Tuesday, March 29, 2011

More photos!

You can actually see Brittnay's reflection! Talk about calm!

Launching the dinghy in heavy surf ;)

The moon...

Filling our water jerry cans in La Paz- best water we've had in Mexico.

He's so dreamy!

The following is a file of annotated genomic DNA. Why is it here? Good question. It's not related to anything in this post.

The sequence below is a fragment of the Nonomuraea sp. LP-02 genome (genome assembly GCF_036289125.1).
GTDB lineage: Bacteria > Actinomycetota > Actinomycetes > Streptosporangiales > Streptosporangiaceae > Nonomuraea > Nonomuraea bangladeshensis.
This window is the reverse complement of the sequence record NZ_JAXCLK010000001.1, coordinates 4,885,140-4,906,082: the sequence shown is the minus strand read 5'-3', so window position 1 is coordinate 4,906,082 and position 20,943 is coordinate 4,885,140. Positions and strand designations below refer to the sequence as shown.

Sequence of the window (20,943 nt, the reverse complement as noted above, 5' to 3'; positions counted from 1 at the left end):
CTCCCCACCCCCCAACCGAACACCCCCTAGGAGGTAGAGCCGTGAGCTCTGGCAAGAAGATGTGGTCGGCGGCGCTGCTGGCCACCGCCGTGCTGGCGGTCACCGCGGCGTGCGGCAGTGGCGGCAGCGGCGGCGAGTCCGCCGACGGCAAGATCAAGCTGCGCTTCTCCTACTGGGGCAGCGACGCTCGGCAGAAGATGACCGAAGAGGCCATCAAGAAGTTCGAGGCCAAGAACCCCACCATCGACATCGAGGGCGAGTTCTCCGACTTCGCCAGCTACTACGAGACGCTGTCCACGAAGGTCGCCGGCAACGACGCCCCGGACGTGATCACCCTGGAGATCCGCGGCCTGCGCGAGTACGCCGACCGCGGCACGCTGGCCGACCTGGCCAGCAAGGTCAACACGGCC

The most beautiful sunset!

Sunset in the Sea of Cortez

Sunset in La Paz

Yummy sushi!

That's all for now folks!

Life on Britannia

Just so that you can get a better idea of what a typical day looks like for us... I copied this from an email that I'd sent to a friend. I apologize if it's a bit crass, she's a real close friend and likes to hear about all the detailed human elements.